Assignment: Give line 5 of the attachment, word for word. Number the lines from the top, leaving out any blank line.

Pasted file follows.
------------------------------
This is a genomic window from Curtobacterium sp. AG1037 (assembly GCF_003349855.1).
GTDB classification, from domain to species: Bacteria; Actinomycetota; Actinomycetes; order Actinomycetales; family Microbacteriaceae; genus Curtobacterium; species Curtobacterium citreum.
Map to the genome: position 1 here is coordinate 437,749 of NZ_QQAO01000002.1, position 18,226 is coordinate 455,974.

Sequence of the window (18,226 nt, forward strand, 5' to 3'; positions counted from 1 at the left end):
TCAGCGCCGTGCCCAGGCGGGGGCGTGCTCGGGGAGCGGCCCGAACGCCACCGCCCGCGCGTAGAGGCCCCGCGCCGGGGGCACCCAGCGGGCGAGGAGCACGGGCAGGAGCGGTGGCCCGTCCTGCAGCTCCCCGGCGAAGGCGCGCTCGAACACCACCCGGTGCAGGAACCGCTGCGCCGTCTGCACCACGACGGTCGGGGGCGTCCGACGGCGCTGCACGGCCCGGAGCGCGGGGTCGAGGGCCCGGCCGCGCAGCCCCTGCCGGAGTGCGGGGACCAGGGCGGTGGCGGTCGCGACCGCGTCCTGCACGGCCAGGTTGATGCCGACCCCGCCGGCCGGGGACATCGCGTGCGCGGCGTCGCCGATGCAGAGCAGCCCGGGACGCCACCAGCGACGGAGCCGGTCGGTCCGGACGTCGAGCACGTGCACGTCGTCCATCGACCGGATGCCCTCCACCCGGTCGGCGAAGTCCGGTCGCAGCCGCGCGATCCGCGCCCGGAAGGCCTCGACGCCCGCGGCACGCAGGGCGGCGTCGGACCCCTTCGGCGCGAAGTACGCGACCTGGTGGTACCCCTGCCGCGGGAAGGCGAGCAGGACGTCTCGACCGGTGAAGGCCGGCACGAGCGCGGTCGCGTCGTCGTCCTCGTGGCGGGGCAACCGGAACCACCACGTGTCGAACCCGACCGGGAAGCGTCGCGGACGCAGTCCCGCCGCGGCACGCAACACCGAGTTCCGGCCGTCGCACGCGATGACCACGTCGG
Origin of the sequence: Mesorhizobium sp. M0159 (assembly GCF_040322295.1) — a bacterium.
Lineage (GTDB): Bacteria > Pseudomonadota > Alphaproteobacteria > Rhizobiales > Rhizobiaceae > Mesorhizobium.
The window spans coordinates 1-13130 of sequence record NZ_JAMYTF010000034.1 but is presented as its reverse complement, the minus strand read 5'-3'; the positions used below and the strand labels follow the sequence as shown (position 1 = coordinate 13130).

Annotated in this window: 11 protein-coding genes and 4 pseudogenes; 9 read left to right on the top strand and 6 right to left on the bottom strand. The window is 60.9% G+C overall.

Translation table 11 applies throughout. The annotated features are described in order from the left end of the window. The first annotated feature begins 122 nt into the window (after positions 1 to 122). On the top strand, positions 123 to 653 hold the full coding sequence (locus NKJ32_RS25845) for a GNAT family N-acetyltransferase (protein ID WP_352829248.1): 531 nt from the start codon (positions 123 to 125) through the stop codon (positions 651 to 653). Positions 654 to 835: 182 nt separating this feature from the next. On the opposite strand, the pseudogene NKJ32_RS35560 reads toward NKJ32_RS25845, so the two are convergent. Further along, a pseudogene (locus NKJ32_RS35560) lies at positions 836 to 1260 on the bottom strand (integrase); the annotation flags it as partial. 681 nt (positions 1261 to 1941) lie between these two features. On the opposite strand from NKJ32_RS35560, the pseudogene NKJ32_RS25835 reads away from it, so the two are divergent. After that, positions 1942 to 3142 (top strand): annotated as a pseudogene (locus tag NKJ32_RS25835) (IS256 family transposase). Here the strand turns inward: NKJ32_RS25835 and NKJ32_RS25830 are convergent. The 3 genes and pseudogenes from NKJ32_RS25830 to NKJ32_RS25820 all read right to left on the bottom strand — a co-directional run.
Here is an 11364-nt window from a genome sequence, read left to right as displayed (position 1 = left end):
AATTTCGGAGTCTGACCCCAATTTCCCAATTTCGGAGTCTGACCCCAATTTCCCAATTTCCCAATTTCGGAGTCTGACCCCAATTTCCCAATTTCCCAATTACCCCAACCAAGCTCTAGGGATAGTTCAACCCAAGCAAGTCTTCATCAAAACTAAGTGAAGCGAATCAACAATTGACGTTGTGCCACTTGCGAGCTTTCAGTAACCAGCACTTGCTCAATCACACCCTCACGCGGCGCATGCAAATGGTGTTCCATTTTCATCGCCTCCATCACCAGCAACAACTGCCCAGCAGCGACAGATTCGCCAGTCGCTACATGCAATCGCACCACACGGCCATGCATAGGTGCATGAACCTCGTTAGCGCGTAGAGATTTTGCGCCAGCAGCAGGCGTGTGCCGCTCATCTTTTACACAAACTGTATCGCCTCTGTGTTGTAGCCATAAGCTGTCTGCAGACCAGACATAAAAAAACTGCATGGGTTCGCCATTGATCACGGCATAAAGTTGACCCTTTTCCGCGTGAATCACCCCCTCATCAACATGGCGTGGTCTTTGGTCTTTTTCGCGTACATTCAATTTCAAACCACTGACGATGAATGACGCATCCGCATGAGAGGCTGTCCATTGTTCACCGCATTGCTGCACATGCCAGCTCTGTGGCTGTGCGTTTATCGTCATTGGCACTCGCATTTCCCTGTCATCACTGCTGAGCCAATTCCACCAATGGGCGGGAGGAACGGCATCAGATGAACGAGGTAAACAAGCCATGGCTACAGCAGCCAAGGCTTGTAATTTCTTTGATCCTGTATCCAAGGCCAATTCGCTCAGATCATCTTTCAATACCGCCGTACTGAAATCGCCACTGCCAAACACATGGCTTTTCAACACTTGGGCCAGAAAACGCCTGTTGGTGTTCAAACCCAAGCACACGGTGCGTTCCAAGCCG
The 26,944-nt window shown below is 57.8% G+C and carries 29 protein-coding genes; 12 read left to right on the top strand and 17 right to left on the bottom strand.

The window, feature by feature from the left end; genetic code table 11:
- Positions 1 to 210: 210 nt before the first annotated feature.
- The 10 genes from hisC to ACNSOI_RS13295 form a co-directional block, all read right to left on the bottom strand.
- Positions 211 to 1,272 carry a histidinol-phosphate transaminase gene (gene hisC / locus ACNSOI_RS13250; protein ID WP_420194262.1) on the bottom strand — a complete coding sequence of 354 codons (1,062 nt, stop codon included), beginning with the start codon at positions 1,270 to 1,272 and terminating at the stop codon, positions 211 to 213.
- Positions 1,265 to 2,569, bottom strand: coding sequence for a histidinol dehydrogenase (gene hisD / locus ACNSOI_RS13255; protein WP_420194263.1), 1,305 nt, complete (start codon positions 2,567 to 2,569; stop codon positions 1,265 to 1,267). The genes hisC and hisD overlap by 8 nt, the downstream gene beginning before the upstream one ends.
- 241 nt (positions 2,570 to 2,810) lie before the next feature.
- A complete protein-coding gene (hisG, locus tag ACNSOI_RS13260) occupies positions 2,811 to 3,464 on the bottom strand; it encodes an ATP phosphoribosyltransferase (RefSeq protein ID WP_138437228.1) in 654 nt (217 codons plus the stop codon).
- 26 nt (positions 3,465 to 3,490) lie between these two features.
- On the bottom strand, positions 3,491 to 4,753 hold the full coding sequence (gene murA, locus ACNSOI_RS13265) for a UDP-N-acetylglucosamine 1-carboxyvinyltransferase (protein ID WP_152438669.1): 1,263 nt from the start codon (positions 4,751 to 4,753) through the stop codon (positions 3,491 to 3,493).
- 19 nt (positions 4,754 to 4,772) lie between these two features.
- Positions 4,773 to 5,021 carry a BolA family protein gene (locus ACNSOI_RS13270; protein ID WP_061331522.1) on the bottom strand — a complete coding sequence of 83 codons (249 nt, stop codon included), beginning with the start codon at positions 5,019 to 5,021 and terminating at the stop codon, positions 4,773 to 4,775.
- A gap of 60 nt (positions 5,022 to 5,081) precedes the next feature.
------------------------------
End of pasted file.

TCAGCGCCGTGCCCAGGCGGGGGCGTGCTCGGGGAGCGGCCCGAACGCCACCGCCCGCGCGTAGAGGCCCCGCGCCGGGGGCACCCAGCGGGCGAGGAGCACGGGCAGGAGCGGTGGCCCGTCCTGCAGCTCCCCGGCGAAGGCGCGCTCGAACACCACCCGGTGCAGGAACCGCTGCGCCGTCTGCACCACGACGGTCGGGGGCGTCCGACGGCGCTGCACGGCCCGGAGCGCGGGGTCGAGGGCCCGGCCGCGCAGCCCCTGCCGGAGTGCGGGGACCAGGGCGGTGGCGGTCGCGACCGCGTCCTGCACGGCCAGGTTGATGCCGACCCCGCCGGCCGGGGACATCGCGTGCGCGGCGTCGCCGATGCAGAGCAGCCCGGGACGCCACCAGCGACGGAGCCGGTCGGTCCGGACGTCGAGCACGTGCACGTCGTCCATCGACCGGATGCCCTCCACCCGGTCGGCGAAGTCCGGTCGCAGCCGCGCGATCCGCGCCCGGAAGGCCTCGACGCCCGCGGCACGCAGGGCGGCGTCGGACCCCTTCGGCGCGAAGTACGCGACCTGGTGGTACCCCTGCCGCGGGAAGGCGAGCAGGACGTCTCGACCGGTGAAGGCCGGCACGAGCGCGGTCGCGTCGTCGTCCTCGTGGCGGGGCAACCGGAACCACCACGTGTCGAACCCGACCGGGAAGCGTCGCGGACGCAGTCCCGCCGCGGCACGCAACACCGAGTTCCGGCCGTCGCACGCGATGACCACGTCGG